"Embodied" as an alternative to "Agnostic"?
Lesley Hazelton’s voice is one you want to listen to. Husky, likely from some smoking but with a deeper rustiness to it and a tinge of a British accent, it’s content could be nonsense and still it would sound sexy and wise. Fortunately for us listening to her last night at a talk that was part of the Yale Humanism Week , the voice spoke wise words. She described her most recent book “Agnostic: A Spirited Manifesto” as an effort at putting language around an experience she finds many are having but for which we do not yet culturally have a sufficiently expressive language for.
The experience is of a not-fitting within the “old” or culturally worn categories of religious/spiritual/‘god’-related identities and an accompanying refusal on the part of an increasingly large number of us to accept or use the label of a category anyway. The roughly 23% of U.S. adults now labeled “nones” by the Pew Research Center's 2014 Religious Landscape Survey (35% if we look at those born between 1981 & 1996) aren’t checking a box pretending to fit within a box of Christian/Jewish/Muslim out of a sense of obligation to their familial tradition or to just not upset the cart. The polls don’t afford room for nuance. What we are and why we are not is not clear. Even if a poll could be crafted to capture that, it wouldn’t be clear. We are in a shifting field, the birthing of a new language and way of talking about the things/experiences/non-things that used to be housed within religion. Hazelton’s articulated thinking adds vibrantly to this conversation and helps to evolve it.
“Agnostic” is the religious/spiritual/‘god’-related identity label that Hazleton both exists in and also declines from fully embracing. Inherent in the definition of the agnostic stance as Hazelton articulates it is a continual openness to the world and a deep resistance to static identity definitions because to be so assured of one’s worldview - to be convicted - cautions Hazleton, is restrictive, drawing on the ‘convict’ in ‘conviction’. Reimagined apart from the spectrum of atheism or belief, Hazleton’s agnostic stance encourages a more physically-based and nuanced relationship with the experience of meaning, of human connection, of motivations, of that mysterious more than what is often afforded to ‘agnosticism’. The Agnostic stance is not, Hazelton emphasized, in the middle between atheism or belief; it is off the line, in a different field, in a different conversation.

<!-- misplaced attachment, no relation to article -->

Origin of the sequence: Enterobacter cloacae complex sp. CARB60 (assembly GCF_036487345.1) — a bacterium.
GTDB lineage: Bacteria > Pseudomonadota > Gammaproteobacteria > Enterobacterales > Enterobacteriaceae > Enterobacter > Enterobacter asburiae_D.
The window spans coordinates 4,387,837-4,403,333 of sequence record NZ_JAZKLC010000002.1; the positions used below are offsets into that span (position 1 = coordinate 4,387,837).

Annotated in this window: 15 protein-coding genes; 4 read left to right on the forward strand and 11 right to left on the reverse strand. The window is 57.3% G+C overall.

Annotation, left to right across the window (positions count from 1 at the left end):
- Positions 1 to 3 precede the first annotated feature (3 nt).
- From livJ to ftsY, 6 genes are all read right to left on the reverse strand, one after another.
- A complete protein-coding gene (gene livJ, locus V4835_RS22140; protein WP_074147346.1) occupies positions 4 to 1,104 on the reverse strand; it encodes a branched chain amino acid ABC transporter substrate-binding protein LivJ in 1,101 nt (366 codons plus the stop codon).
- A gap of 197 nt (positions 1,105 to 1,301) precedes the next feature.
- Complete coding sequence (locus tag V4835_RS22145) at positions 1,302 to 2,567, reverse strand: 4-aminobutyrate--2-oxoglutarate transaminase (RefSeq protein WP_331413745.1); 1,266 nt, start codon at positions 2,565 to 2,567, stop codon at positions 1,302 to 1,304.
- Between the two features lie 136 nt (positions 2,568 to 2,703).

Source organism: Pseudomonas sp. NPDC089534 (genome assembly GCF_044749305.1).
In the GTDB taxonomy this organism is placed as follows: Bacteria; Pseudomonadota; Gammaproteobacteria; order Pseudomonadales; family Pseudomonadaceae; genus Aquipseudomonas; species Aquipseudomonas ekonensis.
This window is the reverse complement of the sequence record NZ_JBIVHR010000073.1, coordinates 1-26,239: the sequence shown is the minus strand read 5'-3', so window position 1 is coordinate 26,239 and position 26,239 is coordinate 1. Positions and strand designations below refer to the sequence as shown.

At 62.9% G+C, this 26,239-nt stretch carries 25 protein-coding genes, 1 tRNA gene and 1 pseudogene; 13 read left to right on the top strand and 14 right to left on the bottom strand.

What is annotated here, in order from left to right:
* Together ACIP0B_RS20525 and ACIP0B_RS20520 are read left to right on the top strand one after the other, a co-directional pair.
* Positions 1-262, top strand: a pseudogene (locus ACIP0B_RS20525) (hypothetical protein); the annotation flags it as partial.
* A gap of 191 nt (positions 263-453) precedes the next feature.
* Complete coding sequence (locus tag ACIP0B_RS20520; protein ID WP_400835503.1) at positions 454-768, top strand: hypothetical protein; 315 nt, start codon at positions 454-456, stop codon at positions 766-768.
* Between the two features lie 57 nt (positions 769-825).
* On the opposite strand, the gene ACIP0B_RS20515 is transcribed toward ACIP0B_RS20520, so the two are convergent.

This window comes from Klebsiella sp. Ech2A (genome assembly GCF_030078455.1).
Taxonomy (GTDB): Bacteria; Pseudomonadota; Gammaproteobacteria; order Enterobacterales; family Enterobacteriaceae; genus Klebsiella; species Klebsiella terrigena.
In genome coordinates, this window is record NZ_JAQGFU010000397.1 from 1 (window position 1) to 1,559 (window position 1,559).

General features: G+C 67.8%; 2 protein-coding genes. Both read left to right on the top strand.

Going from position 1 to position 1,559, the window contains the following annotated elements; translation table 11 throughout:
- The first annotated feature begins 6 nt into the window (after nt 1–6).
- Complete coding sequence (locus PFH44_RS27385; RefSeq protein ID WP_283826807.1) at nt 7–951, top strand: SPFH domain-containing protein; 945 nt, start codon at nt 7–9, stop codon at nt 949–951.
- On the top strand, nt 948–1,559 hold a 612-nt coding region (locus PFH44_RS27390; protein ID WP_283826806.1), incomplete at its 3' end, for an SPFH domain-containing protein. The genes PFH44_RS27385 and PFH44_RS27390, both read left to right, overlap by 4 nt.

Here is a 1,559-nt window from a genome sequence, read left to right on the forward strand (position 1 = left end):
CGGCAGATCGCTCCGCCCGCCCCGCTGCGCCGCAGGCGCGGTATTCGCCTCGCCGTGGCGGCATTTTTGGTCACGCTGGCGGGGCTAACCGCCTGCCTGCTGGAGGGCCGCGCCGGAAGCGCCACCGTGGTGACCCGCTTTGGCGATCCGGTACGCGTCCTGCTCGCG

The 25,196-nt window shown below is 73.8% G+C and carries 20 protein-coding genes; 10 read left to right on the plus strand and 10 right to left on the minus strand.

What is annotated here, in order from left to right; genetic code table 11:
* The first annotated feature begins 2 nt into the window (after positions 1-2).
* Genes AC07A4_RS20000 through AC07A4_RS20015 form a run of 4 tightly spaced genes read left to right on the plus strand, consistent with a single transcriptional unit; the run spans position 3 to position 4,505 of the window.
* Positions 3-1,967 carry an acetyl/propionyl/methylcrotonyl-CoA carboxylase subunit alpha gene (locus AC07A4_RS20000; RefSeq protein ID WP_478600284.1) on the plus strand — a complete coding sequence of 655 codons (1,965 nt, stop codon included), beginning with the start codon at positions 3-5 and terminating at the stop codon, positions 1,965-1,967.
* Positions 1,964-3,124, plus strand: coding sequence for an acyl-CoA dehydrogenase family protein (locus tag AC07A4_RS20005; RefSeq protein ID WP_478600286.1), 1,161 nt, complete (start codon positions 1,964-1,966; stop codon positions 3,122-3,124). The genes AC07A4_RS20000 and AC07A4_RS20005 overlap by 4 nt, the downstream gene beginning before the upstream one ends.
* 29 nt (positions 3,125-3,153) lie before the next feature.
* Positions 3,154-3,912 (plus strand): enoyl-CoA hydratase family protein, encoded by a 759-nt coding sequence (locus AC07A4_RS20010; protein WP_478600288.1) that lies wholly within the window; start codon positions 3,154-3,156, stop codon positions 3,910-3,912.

The word itself is not great, ‘a-gnostic’. It’s a negative word meaning without secret knowing. While it may not be secret knowing, the agnostic stance surely presents us with a whole range of knowing, knowing that is experientially based, feminist, I’d say. A guest in the room asked Hazelton if she’d imagined another, more affirmative word. She wants to but hasn’t yet. I offer ‘embodied’ to the conversation. Perhaps an agnostic stance would eventually question the body in which something/someone is categorized as being in/em but it may get us closer to the conversation I think Hazleton and many of us want to have. The conversation we want to have isn’t really a religious one, religious in the way that that word has become so narrowly defined, but it is more a conversation about the dirt and awe, the daily and spectacular, the pleasurable and painful art of living.
Hazelton talked about the life of an agnostic as one that embraced uncertainty, not merely as a painful state that longs to resolve into certainty but as pleasurable in itself. The pleasure of being lost. She referenced repeatedly T.S. Eliot’s poem … eat the peach, eat the peach. There is a radical trust at the heart of Hazelton’s agnostic stance. I hear in me words of hymn taste and see, the lord is good and it feels almost like the same invitation as eat the peach. While it is unnecessary to do so - either for one who holds close to the word or concept of ‘lord’ or to one who holds close to an agnostic position, the affirmation of goodness, the goodness of life itself is at that heart of the nature of the conversation I think we really do want to have.